The Luleå archipelago (Swedish: Luleå Skärgård or Lule Skärgård) is a group of Swedish islands in the north part of the Bay of Bothnia. They lie offshore from the city of Luleå and the mouth of the Lule River. A few of the islands have small permanent populations, but most are used only for recreation in the summer months. They are icebound during the winter.


The north of the bay of Bothnia contains a large archipelago area.[1] The islands in the Swedish sector make up the Norrbotten archipelago.[2] They are divided into the Piteå, Luleå, Kalix and Haparanda archipelagos.[3] The Luleå archipelago lies in the Luleå Municipality, part of the Norrbotten county. The port of Luleå is one of the largest in Sweden in terms of tonnage, shipping iron ore and steel.[2]

There are more than 1,312 islands in the Luleå archipelago if small or very small rocky islets are included.[4][a] Many of the islands are uninhabited, in a natural state, and are quite small with little or nothing in the way of facilities for visitors.[6] Due to post-glacial rebound the land is rising at from 0.8 to 1 centimetre (0.31 to 0.39 in) annually, so the shoreline can retreat by as much as 100 metres (330 ft) in one person's lifetime. As a result, the islands are growing in size but the waters and harbors are becoming shallower.[7] Because of this process in 1649 the entire city of Luleå was forced to move to its present location since the channel to its previous location had become too shallow.[8]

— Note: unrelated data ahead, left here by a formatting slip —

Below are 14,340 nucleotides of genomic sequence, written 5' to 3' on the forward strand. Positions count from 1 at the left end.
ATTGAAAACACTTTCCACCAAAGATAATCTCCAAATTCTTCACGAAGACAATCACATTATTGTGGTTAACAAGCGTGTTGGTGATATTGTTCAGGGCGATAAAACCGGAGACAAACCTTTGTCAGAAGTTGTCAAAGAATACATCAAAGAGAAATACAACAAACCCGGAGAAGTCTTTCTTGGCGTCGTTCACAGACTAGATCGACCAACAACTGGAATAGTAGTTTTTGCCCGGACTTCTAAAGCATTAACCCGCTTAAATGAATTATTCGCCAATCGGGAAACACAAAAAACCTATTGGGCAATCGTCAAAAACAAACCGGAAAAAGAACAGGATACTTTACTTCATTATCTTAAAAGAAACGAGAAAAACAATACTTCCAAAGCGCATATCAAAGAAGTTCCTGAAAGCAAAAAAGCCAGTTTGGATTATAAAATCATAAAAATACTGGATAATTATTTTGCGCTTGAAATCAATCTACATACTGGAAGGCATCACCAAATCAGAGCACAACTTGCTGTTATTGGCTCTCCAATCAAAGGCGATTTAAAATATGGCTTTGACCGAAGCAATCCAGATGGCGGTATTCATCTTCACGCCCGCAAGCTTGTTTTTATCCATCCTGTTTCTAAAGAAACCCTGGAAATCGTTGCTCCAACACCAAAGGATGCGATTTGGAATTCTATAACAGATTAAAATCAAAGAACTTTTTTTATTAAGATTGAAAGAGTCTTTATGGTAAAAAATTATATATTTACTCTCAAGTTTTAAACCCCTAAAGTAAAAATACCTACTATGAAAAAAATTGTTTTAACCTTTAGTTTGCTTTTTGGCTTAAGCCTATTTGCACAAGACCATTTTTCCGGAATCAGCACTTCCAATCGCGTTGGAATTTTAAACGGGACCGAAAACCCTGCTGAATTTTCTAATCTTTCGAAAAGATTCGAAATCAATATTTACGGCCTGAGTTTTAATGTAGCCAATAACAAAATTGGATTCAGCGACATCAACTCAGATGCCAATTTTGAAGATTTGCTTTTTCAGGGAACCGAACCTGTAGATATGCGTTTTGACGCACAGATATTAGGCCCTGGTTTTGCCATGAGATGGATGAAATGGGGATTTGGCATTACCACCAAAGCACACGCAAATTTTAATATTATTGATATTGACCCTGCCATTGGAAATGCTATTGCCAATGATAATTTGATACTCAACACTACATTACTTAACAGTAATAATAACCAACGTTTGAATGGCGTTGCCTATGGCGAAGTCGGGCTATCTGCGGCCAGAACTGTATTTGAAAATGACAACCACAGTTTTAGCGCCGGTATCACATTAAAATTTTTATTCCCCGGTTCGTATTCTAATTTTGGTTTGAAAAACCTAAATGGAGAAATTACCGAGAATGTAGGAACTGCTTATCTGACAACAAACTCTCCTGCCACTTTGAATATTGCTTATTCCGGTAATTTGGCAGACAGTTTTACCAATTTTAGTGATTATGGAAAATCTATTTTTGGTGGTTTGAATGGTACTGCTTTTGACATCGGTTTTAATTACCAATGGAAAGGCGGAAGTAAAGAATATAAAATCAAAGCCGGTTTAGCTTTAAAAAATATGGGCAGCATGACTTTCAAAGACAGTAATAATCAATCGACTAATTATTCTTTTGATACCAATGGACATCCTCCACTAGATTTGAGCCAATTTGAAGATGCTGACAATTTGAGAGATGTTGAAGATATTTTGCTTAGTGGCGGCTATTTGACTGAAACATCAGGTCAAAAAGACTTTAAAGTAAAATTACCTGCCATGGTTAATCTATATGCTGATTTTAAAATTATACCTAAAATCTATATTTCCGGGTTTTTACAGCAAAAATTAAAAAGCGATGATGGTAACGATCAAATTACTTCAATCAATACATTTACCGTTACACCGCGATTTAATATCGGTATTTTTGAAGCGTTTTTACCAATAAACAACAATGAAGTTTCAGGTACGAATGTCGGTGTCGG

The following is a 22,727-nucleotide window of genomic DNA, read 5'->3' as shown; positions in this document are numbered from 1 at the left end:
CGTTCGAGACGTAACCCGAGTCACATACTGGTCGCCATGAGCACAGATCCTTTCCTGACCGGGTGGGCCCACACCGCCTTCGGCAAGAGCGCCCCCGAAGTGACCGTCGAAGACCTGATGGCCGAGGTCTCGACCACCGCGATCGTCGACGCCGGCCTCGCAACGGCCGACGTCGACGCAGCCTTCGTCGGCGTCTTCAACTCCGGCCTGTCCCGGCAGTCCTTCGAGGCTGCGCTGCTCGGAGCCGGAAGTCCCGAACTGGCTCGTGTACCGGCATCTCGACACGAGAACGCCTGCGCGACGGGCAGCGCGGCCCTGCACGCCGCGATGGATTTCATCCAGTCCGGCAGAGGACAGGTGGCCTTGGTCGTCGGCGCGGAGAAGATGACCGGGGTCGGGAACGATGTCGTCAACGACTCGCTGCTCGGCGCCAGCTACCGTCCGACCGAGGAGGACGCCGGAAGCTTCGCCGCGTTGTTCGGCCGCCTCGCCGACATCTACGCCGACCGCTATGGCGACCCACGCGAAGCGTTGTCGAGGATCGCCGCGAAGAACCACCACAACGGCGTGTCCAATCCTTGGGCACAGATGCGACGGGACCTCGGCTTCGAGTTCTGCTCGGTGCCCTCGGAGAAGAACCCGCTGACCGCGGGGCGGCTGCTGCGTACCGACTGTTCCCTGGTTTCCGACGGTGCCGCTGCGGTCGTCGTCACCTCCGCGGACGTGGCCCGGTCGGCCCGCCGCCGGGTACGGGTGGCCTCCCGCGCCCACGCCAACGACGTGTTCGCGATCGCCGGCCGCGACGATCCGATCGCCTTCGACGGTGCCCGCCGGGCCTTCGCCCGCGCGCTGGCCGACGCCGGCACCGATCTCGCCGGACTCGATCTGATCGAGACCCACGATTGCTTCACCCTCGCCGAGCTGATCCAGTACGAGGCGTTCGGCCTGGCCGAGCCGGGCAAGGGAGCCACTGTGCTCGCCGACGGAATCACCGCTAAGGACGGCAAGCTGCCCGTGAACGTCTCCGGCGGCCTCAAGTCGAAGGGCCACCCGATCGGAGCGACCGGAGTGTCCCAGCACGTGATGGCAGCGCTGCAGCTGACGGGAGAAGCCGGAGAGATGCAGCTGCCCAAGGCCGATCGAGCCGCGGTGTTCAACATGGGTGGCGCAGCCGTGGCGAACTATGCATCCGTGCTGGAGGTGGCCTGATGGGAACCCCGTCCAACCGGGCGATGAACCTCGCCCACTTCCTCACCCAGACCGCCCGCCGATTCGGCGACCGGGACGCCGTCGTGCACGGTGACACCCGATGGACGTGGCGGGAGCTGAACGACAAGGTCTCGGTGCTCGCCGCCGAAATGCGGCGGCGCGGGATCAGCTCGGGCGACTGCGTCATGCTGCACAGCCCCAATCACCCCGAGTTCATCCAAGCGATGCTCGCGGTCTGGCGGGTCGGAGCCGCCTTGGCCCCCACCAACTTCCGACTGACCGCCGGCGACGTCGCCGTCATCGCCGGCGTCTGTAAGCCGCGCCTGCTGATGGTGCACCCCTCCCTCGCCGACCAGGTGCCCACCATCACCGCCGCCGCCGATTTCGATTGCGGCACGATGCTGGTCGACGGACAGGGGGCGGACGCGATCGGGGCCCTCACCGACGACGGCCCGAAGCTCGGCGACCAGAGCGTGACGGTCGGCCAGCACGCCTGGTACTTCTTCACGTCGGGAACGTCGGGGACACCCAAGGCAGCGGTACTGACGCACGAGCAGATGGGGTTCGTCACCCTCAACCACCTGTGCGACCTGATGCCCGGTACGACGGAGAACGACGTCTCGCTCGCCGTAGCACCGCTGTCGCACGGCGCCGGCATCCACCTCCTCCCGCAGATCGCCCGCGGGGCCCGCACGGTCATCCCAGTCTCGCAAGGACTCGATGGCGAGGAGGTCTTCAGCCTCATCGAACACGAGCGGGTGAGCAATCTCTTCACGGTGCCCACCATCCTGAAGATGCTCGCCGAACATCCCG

The islands are unofficially divided into three zones for administrative purposes. The inner zone holds the islands of Brändön, Hertsölandet, Laxön, Likskäret, Rörbäck-Sandöskatan and Sandön. The middle zone holds the islands of Altappen, Bockön, Degerön, Fjuksön, Germandön, Hamnön, Hindersön, Junkön, Kallaxön, Lappön, Långön, Mannön, Nagelskäret, Sandskäret, Sigfridsön, Storbrändön, Stor-Furuön and Tistersöarna. The outer zone contains Bastaskäret, Brändöskäret, Båtön, Estersön, Finnskäret, Kluntarna, Mjoön, Norr-Espen, Rödkallen, Sandgrönnorna, Saxskäret, Smålsön, Småskär and Sör-Espen.[2]